Would you rather ... Miserably cold or miserably hot? Heat, humidity hit hard

“It seemed as though Minnesota was literally thrown into a deep freezer, with Mother Nature hoping to save us and cook us in the summer,” was my lede five months ago when a polar vortex hit the area and plunged us into below zero air temperatures and wind chills.

And now that we’re sufficiently thawed out, Mother Nature is firing up the grill and cooking us with high heat and humidity. 

Welcome to Minnesota.

Temperatures reached the mid-80s and into the 90s by last Friday. Heat indices (temperature and dew points combined) remained around the 90s and 100s during the week.

Though Minnesota did not have any heat warnings issued, Houston and other counties close to the Iowa border felt the heat.

The southeastern region of Minnesota did have flash flood watches issued due to already saturated areas. 

Rainfall amounts of 2 to 4 inches and higher localized amounts were possible due to potential severe thunderstorms from Wednesday to Thursday last week.

Both nights brought thunderstorms to the area, dumping about an inch and a half of rain on Spring Grove Wednesday night and more Thursday night, which cancelled the second act of Ye Olde Opera House’s production of “Godspell.”

The National Weather Service in La Crosse issued a flood warning for Houston County. The warning also said the worst flooding was occuring along the Kickapoo River in Wisconsin. 

Mudslides and water-covered roads had been reported, but as of Friday morning, only County Road 21 in Houston County had been reported as closed due to a washout.

Como Falls Park in Hokah was flooded out again by Thompson Creek.

Friday brought an excessive heat warning to the area with a daytime temperature of 90 degrees and humidity levels of 89% and rising.

Heat indices reached nearly 104 degrees.

The heat is due to the upper-level high pressure moving from the Rockies to central U.S., according to the Weather Channel.

Excessive heat watches, heat advisories and excessive heat warnings were issued for the entire states of Iowa, Missouri, Illinois, Indiana, Arkansas and parts of southern Wisconsin, Ohio, Nebraska, Kansas, Oklahoma, Texas, Kentucky and Louisana.

Extreme heat events are defined as lasting two to three days of high heat and humidity with temperatures above 90 degrees, according to ready.gov, a public service campaign to promote preparedness from the Department of Homeland Security.

Temperatures in those states were well above 90 degrees, and even though Minnesota only hit the 90s once last week, the humidity was enough to chase kids to the pool, dogs to the river and most people to air conditioning.

The Weather Channel also noted extreme heat episodes claimed 108 lives in 2018 in the U.S., which was more than any other weather phenomenon.

By this week, temperatures were forecasted to be cooler and drier thanks to the jet stream taking a southward plunge, the Weather Channel said.

With two weeks left in July, a month of August and a few steamy weeks in September, here is a good reminder of hot weather safety tips:

In an extreme heat event, your body works extra hard to maintain a normal temperature.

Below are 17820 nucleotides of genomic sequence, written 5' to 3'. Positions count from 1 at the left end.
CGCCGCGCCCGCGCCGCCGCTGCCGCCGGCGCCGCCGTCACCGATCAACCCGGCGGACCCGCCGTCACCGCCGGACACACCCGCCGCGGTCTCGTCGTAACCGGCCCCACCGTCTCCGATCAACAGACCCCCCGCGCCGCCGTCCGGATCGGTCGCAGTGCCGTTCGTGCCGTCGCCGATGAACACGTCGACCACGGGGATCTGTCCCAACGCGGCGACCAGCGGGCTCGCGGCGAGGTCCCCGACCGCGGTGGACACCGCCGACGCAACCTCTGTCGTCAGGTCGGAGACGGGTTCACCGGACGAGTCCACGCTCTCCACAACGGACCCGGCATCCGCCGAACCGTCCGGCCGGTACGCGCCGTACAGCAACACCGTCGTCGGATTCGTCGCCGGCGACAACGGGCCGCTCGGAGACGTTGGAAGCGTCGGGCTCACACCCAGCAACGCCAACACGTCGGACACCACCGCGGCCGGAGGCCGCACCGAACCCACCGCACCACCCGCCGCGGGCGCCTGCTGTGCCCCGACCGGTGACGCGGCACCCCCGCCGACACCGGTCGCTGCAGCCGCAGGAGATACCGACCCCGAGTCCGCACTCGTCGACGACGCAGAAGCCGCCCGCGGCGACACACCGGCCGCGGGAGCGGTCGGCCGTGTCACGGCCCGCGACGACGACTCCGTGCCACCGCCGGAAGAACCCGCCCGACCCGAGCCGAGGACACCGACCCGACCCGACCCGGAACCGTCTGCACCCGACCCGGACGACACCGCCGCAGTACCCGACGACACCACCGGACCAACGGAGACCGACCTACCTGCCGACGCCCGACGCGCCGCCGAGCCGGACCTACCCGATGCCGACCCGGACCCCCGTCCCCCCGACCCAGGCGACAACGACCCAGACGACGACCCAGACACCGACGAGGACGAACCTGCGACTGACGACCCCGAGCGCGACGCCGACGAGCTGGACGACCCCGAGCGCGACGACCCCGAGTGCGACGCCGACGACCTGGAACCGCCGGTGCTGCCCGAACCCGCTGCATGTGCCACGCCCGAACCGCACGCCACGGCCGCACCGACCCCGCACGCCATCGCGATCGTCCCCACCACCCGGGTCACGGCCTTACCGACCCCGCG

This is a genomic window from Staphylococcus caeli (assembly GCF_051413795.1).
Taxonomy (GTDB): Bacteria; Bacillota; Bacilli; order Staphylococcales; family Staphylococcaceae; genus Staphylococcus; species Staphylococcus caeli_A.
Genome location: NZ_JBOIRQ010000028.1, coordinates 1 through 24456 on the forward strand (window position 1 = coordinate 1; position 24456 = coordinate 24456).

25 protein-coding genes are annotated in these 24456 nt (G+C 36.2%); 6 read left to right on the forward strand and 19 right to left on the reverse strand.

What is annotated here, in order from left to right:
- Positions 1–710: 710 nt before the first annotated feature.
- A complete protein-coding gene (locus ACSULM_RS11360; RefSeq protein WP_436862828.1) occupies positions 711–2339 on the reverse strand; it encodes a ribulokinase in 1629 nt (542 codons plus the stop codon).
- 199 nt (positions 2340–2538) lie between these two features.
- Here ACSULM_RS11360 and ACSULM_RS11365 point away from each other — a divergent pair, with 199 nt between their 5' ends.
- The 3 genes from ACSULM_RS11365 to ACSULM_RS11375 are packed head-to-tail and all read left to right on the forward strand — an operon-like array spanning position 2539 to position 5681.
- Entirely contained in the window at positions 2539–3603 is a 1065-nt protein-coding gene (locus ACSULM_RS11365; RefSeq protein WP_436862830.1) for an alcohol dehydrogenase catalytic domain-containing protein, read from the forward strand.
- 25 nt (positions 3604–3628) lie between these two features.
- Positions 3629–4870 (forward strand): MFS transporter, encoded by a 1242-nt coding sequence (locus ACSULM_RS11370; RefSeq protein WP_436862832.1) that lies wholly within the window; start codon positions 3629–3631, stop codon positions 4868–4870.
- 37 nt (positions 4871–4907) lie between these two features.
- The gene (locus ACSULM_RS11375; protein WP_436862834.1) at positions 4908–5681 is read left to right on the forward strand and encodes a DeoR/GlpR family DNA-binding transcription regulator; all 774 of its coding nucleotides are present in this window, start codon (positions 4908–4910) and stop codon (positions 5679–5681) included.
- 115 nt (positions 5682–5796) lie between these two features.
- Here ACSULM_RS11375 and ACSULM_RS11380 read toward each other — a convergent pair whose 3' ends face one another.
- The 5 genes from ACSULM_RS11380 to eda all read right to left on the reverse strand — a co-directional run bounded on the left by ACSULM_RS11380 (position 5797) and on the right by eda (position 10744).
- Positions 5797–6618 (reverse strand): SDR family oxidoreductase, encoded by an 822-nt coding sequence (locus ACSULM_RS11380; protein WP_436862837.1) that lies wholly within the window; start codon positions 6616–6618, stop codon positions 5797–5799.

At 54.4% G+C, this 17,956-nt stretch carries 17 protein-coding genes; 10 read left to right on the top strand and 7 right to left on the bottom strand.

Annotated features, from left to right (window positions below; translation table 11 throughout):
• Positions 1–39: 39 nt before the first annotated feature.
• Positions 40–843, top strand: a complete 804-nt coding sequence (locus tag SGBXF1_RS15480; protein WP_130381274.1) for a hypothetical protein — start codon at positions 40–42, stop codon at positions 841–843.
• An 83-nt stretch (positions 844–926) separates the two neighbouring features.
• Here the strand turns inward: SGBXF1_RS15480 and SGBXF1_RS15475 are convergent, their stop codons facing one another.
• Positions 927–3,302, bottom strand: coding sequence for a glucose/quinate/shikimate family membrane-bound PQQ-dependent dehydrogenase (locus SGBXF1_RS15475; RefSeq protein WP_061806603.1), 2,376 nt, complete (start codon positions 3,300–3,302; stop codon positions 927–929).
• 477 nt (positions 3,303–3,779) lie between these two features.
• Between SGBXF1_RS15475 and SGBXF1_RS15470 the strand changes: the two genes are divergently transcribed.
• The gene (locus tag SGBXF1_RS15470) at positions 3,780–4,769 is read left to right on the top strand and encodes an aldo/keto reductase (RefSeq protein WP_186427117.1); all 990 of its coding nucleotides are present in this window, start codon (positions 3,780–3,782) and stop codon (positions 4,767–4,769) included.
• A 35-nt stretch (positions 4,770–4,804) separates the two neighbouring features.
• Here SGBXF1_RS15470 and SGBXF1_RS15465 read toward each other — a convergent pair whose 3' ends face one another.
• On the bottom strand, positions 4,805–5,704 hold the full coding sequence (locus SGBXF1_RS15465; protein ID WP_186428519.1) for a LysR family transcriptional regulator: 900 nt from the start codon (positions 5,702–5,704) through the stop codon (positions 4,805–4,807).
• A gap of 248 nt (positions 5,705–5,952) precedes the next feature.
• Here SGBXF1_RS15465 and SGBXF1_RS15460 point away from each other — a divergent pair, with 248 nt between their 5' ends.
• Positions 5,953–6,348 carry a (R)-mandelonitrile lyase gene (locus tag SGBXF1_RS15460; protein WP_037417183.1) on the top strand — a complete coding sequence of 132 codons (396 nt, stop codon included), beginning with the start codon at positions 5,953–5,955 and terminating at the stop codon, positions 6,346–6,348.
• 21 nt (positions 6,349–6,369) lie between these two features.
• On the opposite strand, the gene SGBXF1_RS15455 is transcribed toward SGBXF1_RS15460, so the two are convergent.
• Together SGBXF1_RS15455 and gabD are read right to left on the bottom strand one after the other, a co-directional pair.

Older adult, children and ill or overweight people are at greater risk of heat-related illnesses.

Heat-related illnesses include heat cramps, heat exhaustion and heat stroke.

Heat cramp symptoms include muscle pains or spasms in the stomach, arms or legs. Find a cooler location, remove excess clothing, take sips of cool sports drinks (such as Gatorade). Seek medical help if the cramps do not go away.

Heat exhaustion includes signs like heavy sweating, paleness, cramps, tiredness, weakness, dizziness, headache, nausea or vomiting or fainting. In addition to the same treatment as heat cramps, taking a cool bath is also an option here. 

Finally, heat stroke is the most serious of heat-related illnesses. This occurs when the body temperature is above 103 degrees; the skin is red, hot and dry with no sweat; rapid, strong pulse; dizziness, confusion or unconsciousness. Get medical help immediately and cool down with available methods until medical help arrives.

If you are under an extreme heat warning, you should: find air conditioning, avoid strenuous activities, watch for heat-related illnesses, wear lightweight and light color clothing, check on family members and neighbors, drink plenty of fluids and most importantly, never leave people, babies and kids or pets in a closed car, even just for a few minutes or a “quick trip” in.

People should also be wary of fans, as they create airflow and a false sense of comfort, but do not reduce body temperature.

Energy-saving tips

MiEnergy encourages its customers in southeast Minnesota and northeast Iowa to do the “summer shift,” which is not a new dance move (but if you want to choreograph it, go ahead).

Electric use should be reduced from 11 a.m. to 7 p.m. on weekdays. If customers abide that time period, MiEnergy can keep rates affordable by purchasing less power when electricity is in high demand and more expensive, according to their website.

They suggest five ways to help reduce electrical use:

Set the thermostate to 78 degress when no one is home.

Delay a load of laundry until after 7 p.m., using cold water if possible. Or start laundry in the morning and dry clothes outside on a clothesline or inside on a stick dryer.

Run your dishwasher before 11 a.m. and after 7 p.m.

Shut off lights when not in use.

Enjoy lunch and supper meals that don’t require a stove/oven or microwave to prepare.

Stay cool out there and remember, the winter solstice is a mere five months away.